Do I need a permit to put in a second kitchen in the basement of an elevated bungalow?
Absolutely. You'll also need engineered stamped drawings of what your plan is. This will include modes of egress, seperate entrance, fire break, and much more. All of that is required by the city planning department before they will issue your permit.
yes, you will need to supply plans. the City has standard copies of plans on their web site. if you cannot create your own plans you will need to hire a Designer or Architect. As a home owner you are allowed to create your own plans, but the plan must meet code requirements.
and ESA permit will be required for electrical
Depends on where you live. In Ontario yes.
In our area a second unit is allowed in most places.
The fire code also applies.
For new units:
Units are to be separated by 2 layers of fire coded drywall
including the stairwell. Because ductwork is in the way, a sprinkler may be required in
a furnace room. Furnace duct has to have a damper installed. A fire rated door with
automatic closer has to separate the units, Combination smoke/carbon monoxide
detectors with strobe light are required. Two exits, from each unit are required. A window counts if
it is large enough and close enough to the floor etc..Driveway size matters.
Rules are different for existing
second units but the Fire inspector has say on what needs to be done.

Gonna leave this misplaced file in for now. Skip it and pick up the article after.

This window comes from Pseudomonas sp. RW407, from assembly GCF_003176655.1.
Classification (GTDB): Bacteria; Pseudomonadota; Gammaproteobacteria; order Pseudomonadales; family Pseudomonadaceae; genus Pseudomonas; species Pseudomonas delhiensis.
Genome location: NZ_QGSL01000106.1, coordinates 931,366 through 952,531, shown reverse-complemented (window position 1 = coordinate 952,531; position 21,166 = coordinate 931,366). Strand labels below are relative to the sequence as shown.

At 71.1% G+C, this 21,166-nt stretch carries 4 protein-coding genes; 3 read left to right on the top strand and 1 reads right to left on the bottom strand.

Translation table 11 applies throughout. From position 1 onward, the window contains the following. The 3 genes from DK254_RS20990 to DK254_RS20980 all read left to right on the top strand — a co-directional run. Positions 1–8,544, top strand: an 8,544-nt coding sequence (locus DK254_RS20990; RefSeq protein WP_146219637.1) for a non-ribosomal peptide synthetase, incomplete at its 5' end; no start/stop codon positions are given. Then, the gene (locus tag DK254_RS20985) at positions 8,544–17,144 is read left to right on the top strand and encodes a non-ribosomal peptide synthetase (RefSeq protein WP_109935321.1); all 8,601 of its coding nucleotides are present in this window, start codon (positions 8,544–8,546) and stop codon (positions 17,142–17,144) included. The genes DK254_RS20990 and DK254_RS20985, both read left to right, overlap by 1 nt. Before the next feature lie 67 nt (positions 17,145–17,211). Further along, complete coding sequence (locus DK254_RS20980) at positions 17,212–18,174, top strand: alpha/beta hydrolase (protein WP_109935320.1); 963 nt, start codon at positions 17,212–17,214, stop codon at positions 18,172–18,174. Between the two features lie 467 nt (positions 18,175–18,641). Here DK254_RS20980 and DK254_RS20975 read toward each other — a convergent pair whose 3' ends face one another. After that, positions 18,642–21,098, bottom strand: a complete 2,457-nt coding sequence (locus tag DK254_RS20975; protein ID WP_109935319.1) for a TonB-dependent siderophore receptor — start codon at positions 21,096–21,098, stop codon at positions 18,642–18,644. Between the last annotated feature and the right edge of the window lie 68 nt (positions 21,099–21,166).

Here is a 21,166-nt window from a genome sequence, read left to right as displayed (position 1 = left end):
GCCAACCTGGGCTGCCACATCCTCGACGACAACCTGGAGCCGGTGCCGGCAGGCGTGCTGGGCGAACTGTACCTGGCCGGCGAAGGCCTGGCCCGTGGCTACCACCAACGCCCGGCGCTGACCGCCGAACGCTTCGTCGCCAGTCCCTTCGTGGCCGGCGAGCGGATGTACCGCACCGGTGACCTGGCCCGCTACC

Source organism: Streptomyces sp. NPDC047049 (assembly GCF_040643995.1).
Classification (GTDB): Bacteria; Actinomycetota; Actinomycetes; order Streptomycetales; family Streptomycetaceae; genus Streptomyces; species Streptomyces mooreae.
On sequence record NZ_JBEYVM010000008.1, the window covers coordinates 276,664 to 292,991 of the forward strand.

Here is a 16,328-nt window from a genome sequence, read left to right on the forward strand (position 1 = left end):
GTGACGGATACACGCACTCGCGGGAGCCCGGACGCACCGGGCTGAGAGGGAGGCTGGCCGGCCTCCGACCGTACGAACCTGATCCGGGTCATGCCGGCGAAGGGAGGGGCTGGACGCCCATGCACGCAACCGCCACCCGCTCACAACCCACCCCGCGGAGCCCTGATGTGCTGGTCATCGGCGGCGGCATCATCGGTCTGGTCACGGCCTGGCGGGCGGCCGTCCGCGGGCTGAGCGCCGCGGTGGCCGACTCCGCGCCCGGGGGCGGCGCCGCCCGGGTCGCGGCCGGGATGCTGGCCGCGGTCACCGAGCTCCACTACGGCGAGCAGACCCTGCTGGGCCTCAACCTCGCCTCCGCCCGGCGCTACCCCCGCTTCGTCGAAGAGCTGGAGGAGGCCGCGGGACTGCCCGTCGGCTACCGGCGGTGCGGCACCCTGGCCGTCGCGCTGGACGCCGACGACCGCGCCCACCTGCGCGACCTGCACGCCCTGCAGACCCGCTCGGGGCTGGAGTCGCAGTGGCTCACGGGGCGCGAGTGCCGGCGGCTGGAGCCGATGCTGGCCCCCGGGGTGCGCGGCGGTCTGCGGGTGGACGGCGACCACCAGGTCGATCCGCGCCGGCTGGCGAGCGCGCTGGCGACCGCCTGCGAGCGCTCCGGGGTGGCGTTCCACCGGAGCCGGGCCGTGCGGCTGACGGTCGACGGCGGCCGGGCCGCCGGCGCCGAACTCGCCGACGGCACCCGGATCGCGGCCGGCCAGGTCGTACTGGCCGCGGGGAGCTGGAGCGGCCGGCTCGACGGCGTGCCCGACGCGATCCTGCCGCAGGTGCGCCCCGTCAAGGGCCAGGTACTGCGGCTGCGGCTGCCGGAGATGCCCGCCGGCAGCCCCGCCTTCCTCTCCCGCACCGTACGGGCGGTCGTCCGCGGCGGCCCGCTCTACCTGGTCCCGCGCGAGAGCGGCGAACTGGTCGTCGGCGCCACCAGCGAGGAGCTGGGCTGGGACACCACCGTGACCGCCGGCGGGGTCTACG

Costs are substantially higher than building a rec room and bathroom
but certainly worth it. It's becoming very popular to have a second unit for income
and for retired parents and other family members to split a house.
Darlene - Miller Homes
You haven't said whether the 2nd kitchen will be for family use (an 'in-law' suite) or if you're going for a legal secondary suite. Other respondents have assumed you're going for a suite and have correctly informed you there's lots of Code aspects to consider once you get past the first hurdle of development (it could be rejected).
If you want to make life easier go for an in-law suite with a 'wet bar' rather than a kitchen if you can live without having a stove.
If you're going for a full legal suite you will need to install drywall to the walls and ceilings of the furnace room (taped joints), separate furnaces with no mixing of air between suites, proper egress windows, exiting requirements, etc. etc.
You may find some builders in your area who are building new homes with secondary suites included so you can view the detail that goes into creating a legal suite.
For permits you would require building & HVAC, electrical, and plumbing.
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